55 and Older Communities

Phil Querin Q&A: 55 and Older Community Problems

 

Question. We are a 55+ community. One of our residents has a lot of family coming in and leaving from early morning until late at night. This resident also has two Temporary Occupants living with her, one of her daughters and her husband. The resident also has a granddaughter with three children that are brought to the house on a daily basis by her and one of the Temporary Occupants. It has been brought to my attention recently that the children are basically living there and staying over at least 5 nights a week. (The two older kids are school age and come to the space after school, but the youngest child is there all the time.) I am told by another family member the mother of these children is homeless and goes and stays with someone else at night, but does not take the children with her.

My question is because we are a 55+ community what can I do, if anything, to stop them from babysitting the children at the residents which is causing a disturbance to the neighbors’ peaceful enjoyment of the community? I have received written complaints from some of the neighbors stating that the comings and goings is disturbing them. Because these children do not meet our age requirement to live here, what steps can I take to stop the daily babysitting and staying the night? One of the neighbors recently told me she is going to put her home on the market for sale because of this issue.”
 

 

Phil Querin Q&A - Two Question on Children and 55 & Older Communities

Question One:   If a community is a legal 55+ park, is it still subject to the federal and state laws prohibiting discrimination against children?  

Question Two:  If the current rules in a family community appear to be discriminatory towards children – e.g. they place restrictions that have a discriminatory impact on children or persons with children (e.g. curfew on children, even if it’s intended to be for their own safety) can the landlord unilaterally amend the rules, or does he/she need to go through the formal rule change process outlined in the ORS 90.610?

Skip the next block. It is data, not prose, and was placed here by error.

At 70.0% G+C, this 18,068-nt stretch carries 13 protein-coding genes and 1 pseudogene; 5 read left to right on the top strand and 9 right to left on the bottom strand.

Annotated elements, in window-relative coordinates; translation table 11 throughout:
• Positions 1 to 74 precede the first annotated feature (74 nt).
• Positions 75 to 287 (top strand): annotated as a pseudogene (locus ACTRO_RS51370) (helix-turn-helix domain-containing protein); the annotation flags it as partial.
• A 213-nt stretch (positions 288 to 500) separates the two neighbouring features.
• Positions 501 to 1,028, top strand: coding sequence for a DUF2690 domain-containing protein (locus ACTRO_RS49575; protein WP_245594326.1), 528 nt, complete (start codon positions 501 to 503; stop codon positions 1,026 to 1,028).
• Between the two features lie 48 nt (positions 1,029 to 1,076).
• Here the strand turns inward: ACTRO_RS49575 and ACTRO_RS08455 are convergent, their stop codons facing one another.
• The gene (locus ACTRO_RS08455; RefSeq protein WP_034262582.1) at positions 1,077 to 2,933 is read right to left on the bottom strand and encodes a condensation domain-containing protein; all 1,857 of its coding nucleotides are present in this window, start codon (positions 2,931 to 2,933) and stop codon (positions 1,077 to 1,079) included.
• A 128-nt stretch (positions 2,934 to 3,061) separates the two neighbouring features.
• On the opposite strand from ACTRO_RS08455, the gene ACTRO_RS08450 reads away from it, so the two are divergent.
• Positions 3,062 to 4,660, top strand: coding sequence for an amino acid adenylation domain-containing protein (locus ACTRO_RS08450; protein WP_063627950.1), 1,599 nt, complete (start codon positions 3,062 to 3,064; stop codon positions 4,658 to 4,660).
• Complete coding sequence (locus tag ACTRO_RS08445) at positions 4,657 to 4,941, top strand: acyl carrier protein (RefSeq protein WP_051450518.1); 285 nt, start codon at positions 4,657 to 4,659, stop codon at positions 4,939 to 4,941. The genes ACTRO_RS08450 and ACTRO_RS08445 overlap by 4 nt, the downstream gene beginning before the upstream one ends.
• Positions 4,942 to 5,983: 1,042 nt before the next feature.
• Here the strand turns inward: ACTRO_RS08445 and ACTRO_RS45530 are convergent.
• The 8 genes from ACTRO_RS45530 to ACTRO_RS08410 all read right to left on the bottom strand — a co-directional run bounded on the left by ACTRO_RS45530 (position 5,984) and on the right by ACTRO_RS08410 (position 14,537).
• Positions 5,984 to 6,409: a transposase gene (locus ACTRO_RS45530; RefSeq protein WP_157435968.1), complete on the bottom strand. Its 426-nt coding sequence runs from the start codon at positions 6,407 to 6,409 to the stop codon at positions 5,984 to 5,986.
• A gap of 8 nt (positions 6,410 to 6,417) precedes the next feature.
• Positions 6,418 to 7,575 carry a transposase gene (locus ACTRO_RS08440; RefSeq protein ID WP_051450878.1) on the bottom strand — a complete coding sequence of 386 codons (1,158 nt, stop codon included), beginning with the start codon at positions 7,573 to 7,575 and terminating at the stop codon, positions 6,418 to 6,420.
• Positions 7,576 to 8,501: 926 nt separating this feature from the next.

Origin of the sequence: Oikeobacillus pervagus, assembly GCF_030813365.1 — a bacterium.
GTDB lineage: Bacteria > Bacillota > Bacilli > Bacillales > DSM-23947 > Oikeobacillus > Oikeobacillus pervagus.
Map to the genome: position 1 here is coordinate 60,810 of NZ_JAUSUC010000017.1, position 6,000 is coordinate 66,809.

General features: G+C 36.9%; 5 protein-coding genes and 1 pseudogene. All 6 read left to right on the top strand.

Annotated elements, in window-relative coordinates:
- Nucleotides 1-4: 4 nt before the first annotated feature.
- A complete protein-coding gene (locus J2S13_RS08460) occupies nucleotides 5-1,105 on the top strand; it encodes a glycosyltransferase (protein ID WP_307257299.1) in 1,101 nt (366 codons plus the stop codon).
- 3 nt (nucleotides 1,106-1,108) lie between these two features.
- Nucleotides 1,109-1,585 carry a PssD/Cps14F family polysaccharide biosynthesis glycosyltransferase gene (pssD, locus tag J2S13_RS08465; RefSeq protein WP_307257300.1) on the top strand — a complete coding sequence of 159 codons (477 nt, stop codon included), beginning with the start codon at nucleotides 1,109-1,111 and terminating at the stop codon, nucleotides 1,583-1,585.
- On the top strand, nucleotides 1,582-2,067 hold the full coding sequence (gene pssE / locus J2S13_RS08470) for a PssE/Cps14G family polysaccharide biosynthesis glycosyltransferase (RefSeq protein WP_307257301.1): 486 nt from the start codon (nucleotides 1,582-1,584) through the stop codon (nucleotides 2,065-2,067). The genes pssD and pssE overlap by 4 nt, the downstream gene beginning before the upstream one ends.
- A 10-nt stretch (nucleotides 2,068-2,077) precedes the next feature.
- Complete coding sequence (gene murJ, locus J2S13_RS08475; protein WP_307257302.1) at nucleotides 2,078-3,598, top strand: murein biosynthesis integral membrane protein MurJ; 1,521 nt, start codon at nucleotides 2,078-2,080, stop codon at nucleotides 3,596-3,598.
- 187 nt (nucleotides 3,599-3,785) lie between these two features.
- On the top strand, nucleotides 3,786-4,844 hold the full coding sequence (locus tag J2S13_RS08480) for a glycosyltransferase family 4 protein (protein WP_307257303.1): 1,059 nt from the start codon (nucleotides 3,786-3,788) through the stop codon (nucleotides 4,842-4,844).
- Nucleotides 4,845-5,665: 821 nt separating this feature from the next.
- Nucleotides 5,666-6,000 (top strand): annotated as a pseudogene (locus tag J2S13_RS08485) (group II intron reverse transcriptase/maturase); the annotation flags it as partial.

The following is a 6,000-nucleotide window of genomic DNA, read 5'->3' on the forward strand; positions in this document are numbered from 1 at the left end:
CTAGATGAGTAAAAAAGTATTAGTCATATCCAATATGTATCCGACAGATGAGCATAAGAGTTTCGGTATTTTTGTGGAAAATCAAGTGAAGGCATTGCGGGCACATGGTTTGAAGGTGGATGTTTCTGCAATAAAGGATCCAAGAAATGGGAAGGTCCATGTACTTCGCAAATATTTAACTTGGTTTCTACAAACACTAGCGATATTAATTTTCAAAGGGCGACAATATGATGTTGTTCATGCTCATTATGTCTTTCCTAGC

Phil Querin Q&A - Child in 55 & Older Community - Resident in Hospital

Question.  One of our residents is in the hospital after a stroke. Her sister arrived from California at the park and is staying at the stricken resident’s house. The sister has a 5-year old daughter. The park is a 55+ community. The resident is completely incapacitated. Some residents are upset that a 5-year old is staying in the community. What is management’s responsibility regarding the sister and daughter’s access to our resident’s house? A temporary occupant agreement requires the signature of the resident, who, in this case, is not available. And the landlord is not even sure if the sister has permission from the resident. Finally, what about the 5 year old? What should be the landlord’s course of action?

 

 

55 & Older Communities - A Review

The Fair Housing Amendments Act (FHAA) went into effect on March 12, 1989.  That Act amended Title VIII of the Civil Rights Act of 1968, which prohibited discrimination based on race, color, religion, sex or national origin in the sale, rental, or financing of residential housing.  The FHAA added two additional protected classes; (1) persons with disabilities and (2) families with children.  Children include persons under the age of 18 years.

Maintaining an Age-Restricted Community: A Refresher on the Housing for Older Persons Act

If you are reading this, chances are you are one of the millions of baby boomers at or near retirement. Although you might not care for the moniker, the government has officially designated you as an “older person.” If you own property designated as housing for “seniors,” you should periodically refresh yourself on the state of the law protecting “older persons” and to avoid the mistakes of other property owners.

Helpful Tips for 55 & Older Community Owners

We all know it is far easier to maintain a resident than find one who will fill a vacant space within a community. This is particularly true in 55+ communities. To be great at resident retention, managers need to believe strongly in the lifestyle that has led many seniors to a manufactured housing way of life. Managers must be helpful, respectful, enthusiastic and work relentlessly to continuously improve their seniors’ lifestyles.

A Refresher on the Housing for Older Persons Act (55 and Older Communities)

If you are reading this, chances are you are one of the millions of baby boomers at or near retirement. Although you might not care for the moniker, the government has officially designated you as an “older person”. If you own property designated as housing for “seniors” you should periodically refresh yourself on the state of the law protecting “older persons” and to avoid the mistakes of other property owners.